Reprint requests should be sent to Magda Mustile, Psychology, Faculty of Natural Sciences, University of Stirling, Stirling, UK, or via e-mail: magda.mustile@stir.ac.uk.

Author Contributions

Magda Mustile: Conceptualization; Data curation; Formal analysis; Investigation; Methodology; Project administration; Resources; Software; Writing—Original draft. Flora Giocondo: Conceptualization; Data curation; Methodology; Writing—Original draft. Daniele Caligiore: Conceptualization; Methodology; Writing—Original draft; Writing—Review & editing. Anna M. Borghi: Conceptualization; Data curation; Formal analysis; Methodology; Supervision; Validation; Writing—Original draft; Writing—Review & editing. Dimitrios Kourtis: Conceptualization; Formal analysis; Methodology; Supervision; Validation; Writing—Original draft; Writing—Review & editing.

Diversity in Citation Practices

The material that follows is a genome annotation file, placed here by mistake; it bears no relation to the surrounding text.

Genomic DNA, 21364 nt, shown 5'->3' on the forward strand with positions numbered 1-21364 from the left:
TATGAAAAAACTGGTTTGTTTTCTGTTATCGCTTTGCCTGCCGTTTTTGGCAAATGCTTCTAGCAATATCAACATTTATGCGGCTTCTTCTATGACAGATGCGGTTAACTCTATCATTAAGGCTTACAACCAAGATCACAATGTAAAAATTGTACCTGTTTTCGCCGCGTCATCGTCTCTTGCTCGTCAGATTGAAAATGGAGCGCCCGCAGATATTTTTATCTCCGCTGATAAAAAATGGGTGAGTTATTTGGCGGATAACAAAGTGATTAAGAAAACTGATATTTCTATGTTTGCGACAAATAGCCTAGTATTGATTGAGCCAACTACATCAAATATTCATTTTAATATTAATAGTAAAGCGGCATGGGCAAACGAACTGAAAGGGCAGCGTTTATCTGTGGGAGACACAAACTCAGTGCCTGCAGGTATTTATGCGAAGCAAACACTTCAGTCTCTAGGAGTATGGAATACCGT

A retrospective analysis of the citations in every article published in this journal from 2010 to 2020 has revealed a persistent pattern of gender imbalance: Although the proportions of authorship teams (categorized by estimated gender identification of first author/last author) publishing in the Journal of Cognitive Neuroscience (JoCN) during this period were M(an)/M = .408, W(oman)/M = .335, M/W = .108, and W/W = .149, the comparable proportions for the articles that these authorship teams cited were M/M = .579, W/M = .243, M/W = .102, and W/W = .076 (Fulvio et al., JoCN, 33:1, pp. 3–7). Consequently, JoCN encourages all authors to consider gender balance explicitly when selecting which articles to cite and gives them the opportunity to report their article's gender citation balance.